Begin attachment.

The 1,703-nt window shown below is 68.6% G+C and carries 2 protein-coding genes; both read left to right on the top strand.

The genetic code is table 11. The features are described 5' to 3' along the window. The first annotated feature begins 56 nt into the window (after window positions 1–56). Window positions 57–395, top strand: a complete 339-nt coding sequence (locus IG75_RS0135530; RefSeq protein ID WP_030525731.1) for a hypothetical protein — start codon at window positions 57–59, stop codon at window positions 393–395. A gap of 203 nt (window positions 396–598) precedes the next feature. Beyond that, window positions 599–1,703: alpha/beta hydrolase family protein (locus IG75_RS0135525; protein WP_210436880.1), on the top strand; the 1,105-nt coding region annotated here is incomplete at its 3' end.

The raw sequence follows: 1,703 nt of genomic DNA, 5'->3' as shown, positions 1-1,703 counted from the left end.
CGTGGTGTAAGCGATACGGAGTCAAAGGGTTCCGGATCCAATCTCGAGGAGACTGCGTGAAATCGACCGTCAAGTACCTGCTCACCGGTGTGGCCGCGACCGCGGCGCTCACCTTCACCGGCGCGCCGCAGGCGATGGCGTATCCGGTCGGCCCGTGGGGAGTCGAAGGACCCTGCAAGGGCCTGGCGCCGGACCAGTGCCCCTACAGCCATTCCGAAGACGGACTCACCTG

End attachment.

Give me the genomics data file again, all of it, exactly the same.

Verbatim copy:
The 1,703-nt window shown below is 68.6% G+C and carries 2 protein-coding genes; both read left to right on the top strand.

The genetic code is table 11. The features are described 5' to 3' along the window. The first annotated feature begins 56 nt into the window (after window positions 1–56). Window positions 57–395, top strand: a complete 339-nt coding sequence (locus IG75_RS0135530; RefSeq protein ID WP_030525731.1) for a hypothetical protein — start codon at window positions 57–59, stop codon at window positions 393–395. A gap of 203 nt (window positions 396–598) precedes the next feature. Beyond that, window positions 599–1,703: alpha/beta hydrolase family protein (locus IG75_RS0135525; protein WP_210436880.1), on the top strand; the 1,105-nt coding region annotated here is incomplete at its 3' end.

The raw sequence follows: 1,703 nt of genomic DNA, 5'->3' as shown, positions 1-1,703 counted from the left end.
CGTGGTGTAAGCGATACGGAGTCAAAGGGTTCCGGATCCAATCTCGAGGAGACTGCGTGAAATCGACCGTCAAGTACCTGCTCACCGGTGTGGCCGCGACCGCGGCGCTCACCTTCACCGGCGCGCCGCAGGCGATGGCGTATCCGGTCGGCCCGTGGGGAGTCGAAGGACCCTGCAAGGGCCTGGCGCCGGACCAGTGCCCCTACAGCCATTCCGAAGACGGACTCACCTG